• The question of burden of proof was debated, in the light of the recent Meister case, in particular the impact on presumption against the employer, the interaction with national rules on evidence and the interaction of EU law with national data protection rules (to invoke data protection rules rather than anti-discrimination law seems more effective in some cases).
  • In the context of the relationship between EU anti-discrimination and the Charter of Fundamental Rights, would a horizontal application of Article 21 be possible? Answers provided pointed at the provision which seems to operate in the same way as Article 14 of the European Convention on Human Rights and therefore cannot be invoked separately but in conjunction with other provisions. There is consequently no direct effect, but the possibility to invoke the Charter exists in light of the principle of primacy under EU law. This being said, it is often a question of invocability rather than a problem of direct effect as such.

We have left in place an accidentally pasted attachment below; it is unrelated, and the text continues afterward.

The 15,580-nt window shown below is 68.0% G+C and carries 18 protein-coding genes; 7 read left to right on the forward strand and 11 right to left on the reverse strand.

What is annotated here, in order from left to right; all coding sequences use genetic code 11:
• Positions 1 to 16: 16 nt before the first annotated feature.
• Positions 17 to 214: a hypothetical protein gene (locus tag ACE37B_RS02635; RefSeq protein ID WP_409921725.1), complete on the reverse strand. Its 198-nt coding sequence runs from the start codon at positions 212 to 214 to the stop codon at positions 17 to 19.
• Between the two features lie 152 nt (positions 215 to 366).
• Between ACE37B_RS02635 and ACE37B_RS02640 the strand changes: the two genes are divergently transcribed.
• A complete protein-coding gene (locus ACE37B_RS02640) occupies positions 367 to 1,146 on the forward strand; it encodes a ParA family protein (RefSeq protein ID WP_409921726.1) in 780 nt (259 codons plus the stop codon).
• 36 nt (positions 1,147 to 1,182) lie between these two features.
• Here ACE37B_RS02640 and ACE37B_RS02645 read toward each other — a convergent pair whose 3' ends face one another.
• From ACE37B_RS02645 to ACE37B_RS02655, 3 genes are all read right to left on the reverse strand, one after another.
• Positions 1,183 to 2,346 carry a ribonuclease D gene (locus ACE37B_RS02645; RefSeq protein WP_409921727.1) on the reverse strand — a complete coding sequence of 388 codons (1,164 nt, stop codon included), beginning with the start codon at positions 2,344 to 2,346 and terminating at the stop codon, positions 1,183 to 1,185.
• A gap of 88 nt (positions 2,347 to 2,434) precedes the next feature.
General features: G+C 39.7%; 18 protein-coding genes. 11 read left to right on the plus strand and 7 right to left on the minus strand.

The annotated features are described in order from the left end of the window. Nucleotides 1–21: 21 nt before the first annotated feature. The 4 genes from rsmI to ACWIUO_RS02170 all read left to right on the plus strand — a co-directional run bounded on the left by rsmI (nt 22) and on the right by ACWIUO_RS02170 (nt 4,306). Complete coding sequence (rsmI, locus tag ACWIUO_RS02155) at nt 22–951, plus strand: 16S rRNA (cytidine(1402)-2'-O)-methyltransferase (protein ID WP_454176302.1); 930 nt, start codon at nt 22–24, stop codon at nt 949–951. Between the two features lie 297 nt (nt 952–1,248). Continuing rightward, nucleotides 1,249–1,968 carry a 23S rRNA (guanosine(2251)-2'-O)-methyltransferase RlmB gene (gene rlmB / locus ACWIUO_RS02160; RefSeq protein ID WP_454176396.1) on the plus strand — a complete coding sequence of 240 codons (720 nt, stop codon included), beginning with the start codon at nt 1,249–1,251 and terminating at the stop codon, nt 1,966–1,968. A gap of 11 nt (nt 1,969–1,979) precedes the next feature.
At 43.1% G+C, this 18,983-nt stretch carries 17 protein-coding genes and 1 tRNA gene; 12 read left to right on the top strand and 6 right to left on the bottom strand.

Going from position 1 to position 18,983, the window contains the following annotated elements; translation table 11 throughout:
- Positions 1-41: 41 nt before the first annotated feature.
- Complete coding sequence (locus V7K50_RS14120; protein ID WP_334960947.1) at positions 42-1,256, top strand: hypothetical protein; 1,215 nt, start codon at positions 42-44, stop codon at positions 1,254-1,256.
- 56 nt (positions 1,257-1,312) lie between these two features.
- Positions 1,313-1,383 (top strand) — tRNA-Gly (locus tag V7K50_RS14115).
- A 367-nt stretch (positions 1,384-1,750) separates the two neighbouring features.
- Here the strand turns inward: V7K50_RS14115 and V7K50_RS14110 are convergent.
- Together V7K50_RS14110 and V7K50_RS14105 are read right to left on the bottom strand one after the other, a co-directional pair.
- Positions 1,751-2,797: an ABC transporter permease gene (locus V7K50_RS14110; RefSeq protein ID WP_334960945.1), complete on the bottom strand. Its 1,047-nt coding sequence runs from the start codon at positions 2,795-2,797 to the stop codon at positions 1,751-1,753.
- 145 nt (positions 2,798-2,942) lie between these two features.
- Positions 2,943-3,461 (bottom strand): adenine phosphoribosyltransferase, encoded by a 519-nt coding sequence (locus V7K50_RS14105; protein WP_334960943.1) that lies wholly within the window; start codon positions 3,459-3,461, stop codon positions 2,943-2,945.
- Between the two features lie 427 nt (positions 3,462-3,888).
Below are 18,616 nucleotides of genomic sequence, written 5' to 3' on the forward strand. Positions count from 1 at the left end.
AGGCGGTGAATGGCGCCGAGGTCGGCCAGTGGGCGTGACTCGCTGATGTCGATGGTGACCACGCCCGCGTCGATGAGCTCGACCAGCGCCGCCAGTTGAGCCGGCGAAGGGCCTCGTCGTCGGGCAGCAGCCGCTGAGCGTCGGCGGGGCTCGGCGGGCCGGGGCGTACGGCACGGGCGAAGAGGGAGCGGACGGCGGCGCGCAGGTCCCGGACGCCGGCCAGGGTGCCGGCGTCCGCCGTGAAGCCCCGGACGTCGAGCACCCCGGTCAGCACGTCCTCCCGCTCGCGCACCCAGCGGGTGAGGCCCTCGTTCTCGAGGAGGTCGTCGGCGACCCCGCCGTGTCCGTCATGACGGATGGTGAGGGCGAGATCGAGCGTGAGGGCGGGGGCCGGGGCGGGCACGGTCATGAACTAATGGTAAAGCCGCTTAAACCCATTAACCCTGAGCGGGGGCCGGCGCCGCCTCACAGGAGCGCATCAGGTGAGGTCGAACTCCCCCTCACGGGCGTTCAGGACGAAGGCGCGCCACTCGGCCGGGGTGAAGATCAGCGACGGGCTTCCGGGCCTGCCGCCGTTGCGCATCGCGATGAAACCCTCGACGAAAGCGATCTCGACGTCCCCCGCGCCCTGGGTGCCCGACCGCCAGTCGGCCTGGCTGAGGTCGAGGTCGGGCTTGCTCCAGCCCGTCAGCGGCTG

• The Court of Justice of the European Union has rendered 14 judgements in total, with a disproportionate high number of cases related to age (and no case law on religion or belief). This pattern arises from a fabric of our society which had accepted differences in relation to age for decades and had produced a mass of cases showing a clear limitation on the ground of age which appear to be problematic under anti-discrimination law. On factor which may explain that there are so many cases concerning age is that it is the easiest criteria to prove as there is no need for a theoretical comparison and that it is not difficult to show that discrimination has occurred. In addition, the defence in Article 6(1) of the Employment Equality Directive concerns both direct and indirect discrimination and does not provide much on the substance, which leaves a lot to the imagination. On the other hand, the low number of cases related to the other grounds may be caused by the fact that they are not litigated or better regulated at the national level. But the most probable explanation concerns the general lack of knowledge which prevents cases from reaching Luxembourg.